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Bootstrapping Using Services: James Kane, CEO of RWS (Part 3)

Posted on Wednesday, Nov 30th 2016

Sramana Mitra: What was specifically the customer acquisition strategy? Were you calling these people? Were you visiting these people? Was it direct? Was it channel? How did you sell?

James Kane: The primary customer acquisition strategy was in-person sales at trade shows. The appliance retailing industry is cyclical. They have two buying seasons – in the late summer and in the very early spring. Appliance retailers have big buy fairs where they come together at those two times to buy new merchandise for their store and also to evaluate new business services. Almost all of our initial sales were through those kinds of trade events.

Sramana Mitra: How did the business ramp given that strategy?

James Kane: It was a very small team at this point. It was two or three people in a bootstrapped setting. We grew our revenues from zero to half a million a year over that time frame.

Sramana Mitra: That’s a very respectable growth for a bootstrapped company.

James Kane: Thanks. We also were not paying an overly large amount of attention to it, to be fair. The attitude during this period was very much lifestyle kind of a business. People made decent money. We had no real expenses. We divided that revenue up. There wasn’t a lot of ambition to grow the company until 2006 when we reimagined the business.

Sramana Mitra: What changed in 2006 that made you take this more seriously?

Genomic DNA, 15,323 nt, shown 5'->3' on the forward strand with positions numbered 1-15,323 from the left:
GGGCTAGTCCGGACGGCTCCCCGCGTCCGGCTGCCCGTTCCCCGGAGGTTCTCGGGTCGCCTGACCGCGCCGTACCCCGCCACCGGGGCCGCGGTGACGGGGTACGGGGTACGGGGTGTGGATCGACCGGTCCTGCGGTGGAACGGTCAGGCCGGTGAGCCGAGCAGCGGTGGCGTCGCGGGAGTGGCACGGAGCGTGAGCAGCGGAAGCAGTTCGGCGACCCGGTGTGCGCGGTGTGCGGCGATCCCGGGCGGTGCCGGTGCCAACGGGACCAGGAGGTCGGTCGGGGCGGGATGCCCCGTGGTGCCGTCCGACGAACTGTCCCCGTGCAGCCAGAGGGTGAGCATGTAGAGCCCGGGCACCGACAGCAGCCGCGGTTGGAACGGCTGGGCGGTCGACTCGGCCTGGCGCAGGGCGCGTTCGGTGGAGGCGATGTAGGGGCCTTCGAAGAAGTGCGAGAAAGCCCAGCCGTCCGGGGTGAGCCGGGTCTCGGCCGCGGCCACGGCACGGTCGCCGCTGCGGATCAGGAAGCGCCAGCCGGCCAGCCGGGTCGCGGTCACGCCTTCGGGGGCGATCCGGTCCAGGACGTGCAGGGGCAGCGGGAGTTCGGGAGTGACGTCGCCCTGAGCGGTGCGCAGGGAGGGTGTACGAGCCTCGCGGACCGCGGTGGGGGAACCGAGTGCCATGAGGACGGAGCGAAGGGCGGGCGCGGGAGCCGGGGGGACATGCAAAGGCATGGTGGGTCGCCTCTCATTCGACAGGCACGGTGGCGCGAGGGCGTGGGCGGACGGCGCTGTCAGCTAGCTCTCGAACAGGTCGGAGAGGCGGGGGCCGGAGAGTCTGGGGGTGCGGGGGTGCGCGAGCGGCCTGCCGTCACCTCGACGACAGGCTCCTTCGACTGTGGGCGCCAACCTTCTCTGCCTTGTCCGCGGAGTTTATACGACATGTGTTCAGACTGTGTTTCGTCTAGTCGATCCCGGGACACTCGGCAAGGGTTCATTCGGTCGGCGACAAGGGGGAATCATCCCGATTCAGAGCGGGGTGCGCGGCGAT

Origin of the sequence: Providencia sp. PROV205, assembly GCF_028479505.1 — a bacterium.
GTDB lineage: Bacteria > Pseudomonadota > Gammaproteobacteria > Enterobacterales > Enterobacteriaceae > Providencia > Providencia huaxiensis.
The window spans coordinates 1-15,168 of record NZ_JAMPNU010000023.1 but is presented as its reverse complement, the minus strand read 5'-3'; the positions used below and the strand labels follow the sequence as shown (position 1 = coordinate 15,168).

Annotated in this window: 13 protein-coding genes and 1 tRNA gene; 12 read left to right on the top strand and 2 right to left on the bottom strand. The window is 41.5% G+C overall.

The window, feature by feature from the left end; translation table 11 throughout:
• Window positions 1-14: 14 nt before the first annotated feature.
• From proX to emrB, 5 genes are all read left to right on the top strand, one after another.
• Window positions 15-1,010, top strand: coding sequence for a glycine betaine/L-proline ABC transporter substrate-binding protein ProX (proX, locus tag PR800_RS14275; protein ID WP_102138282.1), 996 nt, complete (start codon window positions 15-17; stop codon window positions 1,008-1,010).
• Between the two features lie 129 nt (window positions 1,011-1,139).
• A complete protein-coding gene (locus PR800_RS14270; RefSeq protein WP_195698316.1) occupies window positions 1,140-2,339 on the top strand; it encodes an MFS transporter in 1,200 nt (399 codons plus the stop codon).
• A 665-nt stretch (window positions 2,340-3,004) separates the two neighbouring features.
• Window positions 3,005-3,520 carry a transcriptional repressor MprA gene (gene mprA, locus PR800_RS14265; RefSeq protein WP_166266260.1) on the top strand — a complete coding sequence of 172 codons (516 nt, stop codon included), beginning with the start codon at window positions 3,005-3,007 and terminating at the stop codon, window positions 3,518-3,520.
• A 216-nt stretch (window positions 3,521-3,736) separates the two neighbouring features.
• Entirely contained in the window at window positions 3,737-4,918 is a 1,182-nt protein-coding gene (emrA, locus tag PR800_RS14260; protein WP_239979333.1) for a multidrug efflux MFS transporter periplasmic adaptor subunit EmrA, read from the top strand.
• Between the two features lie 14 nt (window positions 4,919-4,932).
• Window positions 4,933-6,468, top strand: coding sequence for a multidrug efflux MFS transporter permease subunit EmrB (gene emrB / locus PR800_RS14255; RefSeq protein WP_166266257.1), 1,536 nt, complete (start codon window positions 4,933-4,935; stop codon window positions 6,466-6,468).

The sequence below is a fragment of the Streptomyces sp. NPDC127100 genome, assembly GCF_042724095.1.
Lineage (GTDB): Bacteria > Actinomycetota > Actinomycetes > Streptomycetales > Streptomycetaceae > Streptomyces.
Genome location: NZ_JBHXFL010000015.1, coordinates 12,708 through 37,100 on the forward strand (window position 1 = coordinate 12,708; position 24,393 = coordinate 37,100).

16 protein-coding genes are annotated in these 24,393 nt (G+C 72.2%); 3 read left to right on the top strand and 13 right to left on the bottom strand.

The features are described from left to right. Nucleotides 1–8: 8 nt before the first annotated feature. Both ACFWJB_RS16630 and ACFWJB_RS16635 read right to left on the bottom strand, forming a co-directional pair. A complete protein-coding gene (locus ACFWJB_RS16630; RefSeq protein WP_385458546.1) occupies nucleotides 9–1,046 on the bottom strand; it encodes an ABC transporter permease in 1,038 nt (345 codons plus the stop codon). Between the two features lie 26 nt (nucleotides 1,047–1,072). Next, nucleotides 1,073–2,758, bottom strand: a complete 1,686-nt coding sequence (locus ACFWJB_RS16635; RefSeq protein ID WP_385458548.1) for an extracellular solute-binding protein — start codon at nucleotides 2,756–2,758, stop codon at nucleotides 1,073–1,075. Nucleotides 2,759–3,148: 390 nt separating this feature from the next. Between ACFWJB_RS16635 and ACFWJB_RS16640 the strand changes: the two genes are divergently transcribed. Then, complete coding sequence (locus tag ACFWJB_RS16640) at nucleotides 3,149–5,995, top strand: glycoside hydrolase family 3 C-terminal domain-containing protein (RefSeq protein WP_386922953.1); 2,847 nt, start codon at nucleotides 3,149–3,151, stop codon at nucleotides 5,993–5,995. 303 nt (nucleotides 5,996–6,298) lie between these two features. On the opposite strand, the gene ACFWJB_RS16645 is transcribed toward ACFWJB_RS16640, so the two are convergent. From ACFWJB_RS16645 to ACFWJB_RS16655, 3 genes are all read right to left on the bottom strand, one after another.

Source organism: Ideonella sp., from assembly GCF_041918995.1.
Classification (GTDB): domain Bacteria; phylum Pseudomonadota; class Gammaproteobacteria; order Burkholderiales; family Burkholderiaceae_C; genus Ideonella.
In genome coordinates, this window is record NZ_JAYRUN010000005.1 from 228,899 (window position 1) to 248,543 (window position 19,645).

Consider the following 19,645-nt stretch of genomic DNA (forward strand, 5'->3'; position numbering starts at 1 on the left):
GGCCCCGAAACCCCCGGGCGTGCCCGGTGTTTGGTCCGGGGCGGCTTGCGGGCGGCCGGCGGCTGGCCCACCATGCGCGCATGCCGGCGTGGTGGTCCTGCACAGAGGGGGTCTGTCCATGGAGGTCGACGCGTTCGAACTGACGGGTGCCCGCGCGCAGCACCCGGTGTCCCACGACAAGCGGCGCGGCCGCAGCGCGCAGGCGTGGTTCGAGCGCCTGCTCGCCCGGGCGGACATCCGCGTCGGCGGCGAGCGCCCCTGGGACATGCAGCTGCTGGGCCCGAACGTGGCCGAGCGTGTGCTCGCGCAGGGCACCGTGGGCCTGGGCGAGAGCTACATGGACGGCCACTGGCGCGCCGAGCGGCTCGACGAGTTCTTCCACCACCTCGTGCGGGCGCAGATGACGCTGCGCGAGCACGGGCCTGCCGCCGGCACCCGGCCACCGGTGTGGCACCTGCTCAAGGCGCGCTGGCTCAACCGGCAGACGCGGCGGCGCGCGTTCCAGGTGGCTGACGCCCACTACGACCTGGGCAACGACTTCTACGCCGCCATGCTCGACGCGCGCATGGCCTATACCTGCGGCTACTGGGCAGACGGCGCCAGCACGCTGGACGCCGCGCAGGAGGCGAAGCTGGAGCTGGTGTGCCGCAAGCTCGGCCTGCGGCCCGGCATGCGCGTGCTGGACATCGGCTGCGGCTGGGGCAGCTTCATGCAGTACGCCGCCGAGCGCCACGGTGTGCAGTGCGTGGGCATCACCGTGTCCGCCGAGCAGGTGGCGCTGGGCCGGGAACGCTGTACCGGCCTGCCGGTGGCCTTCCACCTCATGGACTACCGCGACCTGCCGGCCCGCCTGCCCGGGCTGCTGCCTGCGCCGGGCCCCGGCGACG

James Kane: Prior to 2006, the purpose of the company was the creation of software that let independent appliance retailers know about stock status levels at various warehouses and also merchandising information. It’s a SaaS subscription. We had maxed out our reach. The revenues from this were quite low. You’re talking $60 to $70 a month or so.

In 2006, a couple of things happened. There was a man by the name of Michael Gross. He started a company called AJ Madison. His goal was to become an online-only independent appliance retailer. He wanted to have a novel take on being an appliance retailer. He wanted to do most of his business online. This was novel in the post-dot com crash era. He may have started in 2005 but he became serious about it in late 2005.

He happened to belong to one of the buying groups that we serve with our retail product, which is a product that shows inventory and merchandising information. We spent a lot of time talking before he launched AJ Madison. He originally used a lot of the data from our software to power his website. He became enormously successful with that online retail operation. It galvanized the industry to recognize that an online presence could be a major component of success for a local independent retailer. That came into the zeitgeist of the independent appliance retailer in very early 2006. That represented a very logical opportunity.

This segment is part 3 in the series : Bootstrapping Using Services: James Kane, CEO of RWS
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